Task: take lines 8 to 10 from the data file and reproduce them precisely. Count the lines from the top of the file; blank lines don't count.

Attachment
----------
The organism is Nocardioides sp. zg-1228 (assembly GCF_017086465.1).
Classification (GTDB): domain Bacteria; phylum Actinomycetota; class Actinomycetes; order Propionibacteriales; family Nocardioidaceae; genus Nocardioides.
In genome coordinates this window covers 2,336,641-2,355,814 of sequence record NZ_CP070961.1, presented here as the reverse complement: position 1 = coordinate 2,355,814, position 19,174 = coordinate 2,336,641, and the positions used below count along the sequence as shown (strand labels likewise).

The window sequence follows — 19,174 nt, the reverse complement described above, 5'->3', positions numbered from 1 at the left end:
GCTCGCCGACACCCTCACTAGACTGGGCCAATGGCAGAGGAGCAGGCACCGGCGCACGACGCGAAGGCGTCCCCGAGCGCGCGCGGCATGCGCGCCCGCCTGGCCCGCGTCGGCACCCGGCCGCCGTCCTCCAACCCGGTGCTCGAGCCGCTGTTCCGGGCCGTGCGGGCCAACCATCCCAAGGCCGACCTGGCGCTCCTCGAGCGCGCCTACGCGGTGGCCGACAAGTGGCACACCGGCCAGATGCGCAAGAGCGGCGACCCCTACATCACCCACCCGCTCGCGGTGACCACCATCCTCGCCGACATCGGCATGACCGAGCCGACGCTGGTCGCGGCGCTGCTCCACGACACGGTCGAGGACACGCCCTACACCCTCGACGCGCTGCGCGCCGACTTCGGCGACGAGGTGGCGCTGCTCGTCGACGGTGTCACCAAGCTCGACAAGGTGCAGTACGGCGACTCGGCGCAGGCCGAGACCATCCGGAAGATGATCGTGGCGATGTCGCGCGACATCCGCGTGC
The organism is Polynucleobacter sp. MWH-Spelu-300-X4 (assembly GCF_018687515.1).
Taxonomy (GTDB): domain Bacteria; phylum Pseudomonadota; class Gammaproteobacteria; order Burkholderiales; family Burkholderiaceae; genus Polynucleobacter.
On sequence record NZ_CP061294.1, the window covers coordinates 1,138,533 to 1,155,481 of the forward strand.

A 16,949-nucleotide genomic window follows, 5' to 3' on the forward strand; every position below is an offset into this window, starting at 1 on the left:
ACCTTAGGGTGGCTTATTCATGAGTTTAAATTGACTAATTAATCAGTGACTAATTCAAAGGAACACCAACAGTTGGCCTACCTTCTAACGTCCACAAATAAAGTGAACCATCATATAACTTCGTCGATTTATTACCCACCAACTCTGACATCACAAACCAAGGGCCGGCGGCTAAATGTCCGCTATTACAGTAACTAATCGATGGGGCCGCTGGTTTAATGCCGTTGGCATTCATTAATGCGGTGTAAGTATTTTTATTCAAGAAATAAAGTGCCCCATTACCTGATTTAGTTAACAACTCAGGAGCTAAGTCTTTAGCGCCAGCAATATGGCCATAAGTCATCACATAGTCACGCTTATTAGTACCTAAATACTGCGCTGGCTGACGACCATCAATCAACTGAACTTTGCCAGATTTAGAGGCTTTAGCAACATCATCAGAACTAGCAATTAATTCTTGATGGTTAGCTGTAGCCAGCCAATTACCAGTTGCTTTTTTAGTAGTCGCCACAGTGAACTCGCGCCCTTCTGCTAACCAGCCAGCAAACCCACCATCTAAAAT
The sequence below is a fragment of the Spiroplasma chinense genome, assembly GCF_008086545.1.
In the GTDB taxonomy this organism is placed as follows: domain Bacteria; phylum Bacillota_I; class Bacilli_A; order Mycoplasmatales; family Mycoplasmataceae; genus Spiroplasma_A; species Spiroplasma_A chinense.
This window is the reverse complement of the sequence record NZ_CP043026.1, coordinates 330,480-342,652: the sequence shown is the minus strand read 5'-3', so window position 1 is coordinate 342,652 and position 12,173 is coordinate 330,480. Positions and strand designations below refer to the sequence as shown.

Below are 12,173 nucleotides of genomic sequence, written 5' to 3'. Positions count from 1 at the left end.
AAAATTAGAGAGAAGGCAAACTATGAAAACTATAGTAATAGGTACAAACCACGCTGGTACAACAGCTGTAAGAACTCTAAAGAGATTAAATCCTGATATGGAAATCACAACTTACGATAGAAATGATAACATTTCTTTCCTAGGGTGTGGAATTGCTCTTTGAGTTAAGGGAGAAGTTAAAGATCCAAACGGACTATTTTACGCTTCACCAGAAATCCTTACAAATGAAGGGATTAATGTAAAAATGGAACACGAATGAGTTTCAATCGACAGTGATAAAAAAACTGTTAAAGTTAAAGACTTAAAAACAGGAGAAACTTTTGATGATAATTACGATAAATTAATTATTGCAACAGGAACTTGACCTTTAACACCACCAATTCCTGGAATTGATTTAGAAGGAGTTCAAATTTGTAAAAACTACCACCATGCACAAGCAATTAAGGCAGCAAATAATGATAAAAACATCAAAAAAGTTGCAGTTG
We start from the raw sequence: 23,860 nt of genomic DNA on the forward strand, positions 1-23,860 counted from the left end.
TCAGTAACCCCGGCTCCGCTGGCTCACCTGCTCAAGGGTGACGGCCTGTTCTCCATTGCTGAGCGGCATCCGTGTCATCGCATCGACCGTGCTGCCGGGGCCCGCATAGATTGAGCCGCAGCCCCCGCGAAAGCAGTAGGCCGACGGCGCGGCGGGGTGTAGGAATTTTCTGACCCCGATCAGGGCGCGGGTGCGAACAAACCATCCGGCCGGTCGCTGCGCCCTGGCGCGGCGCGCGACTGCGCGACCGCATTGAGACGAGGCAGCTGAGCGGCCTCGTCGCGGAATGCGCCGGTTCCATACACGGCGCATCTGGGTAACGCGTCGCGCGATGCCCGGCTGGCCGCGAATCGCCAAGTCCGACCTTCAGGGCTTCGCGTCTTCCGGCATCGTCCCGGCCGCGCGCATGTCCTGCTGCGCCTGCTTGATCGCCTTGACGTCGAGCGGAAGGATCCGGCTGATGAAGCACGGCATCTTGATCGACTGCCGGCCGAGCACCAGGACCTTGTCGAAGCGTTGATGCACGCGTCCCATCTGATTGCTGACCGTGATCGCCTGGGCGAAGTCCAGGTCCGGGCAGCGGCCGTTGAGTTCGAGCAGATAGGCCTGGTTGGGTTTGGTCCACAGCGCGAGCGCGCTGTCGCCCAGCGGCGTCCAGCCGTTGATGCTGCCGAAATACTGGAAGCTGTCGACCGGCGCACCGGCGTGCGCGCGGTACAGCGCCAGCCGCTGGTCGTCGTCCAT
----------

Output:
On sequence record NZ_CP061294.1, the window covers coordinates 1,138,533 to 1,155,481 of the forward strand.

A 16,949-nucleotide genomic window follows, 5' to 3' on the forward strand; every position below is an offset into this window, starting at 1 on the left:
ACCTTAGGGTGGCTTATTCATGAGTTTAAATTGACTAATTAATCAGTGACTAATTCAAAGGAACACCAACAGTTGGCCTACCTTCTAACGTCCACAAATAAAGTGAACCATCATATAACTTCGTCGATTTATTACCCACCAACTCTGACATCACAAACCAAGGGCCGGCGGCTAAATGTCCGCTATTACAGTAACTAATCGATGGGGCCGCTGGTTTAATGCCGTTGGCATTCATTAATGCGGTGTAAGTATTTTTATTCAAGAAATAAAGTGCCCCATTACCTGATTTAGTTAACAACTCAGGAGCTAAGTCTTTAGCGCCAGCAATATGGCCATAAGTCATCACATAGTCACGCTTATTAGTACCTAAATACTGCGCTGGCTGACGACCATCAATCAACTGAACTTTGCCAGATTTAGAGGCTTTAGCAACATCATCAGAACTAGCAATTAATTCTTGATGGTTAGCTGTAGCCAGCCAATTACCAGTTGCTTTTTTAGTAGTCGCCACAGTGAACTCGCGCCCTTCTGCTAACCAGCCAGCAAACCCACCATCTAAAAT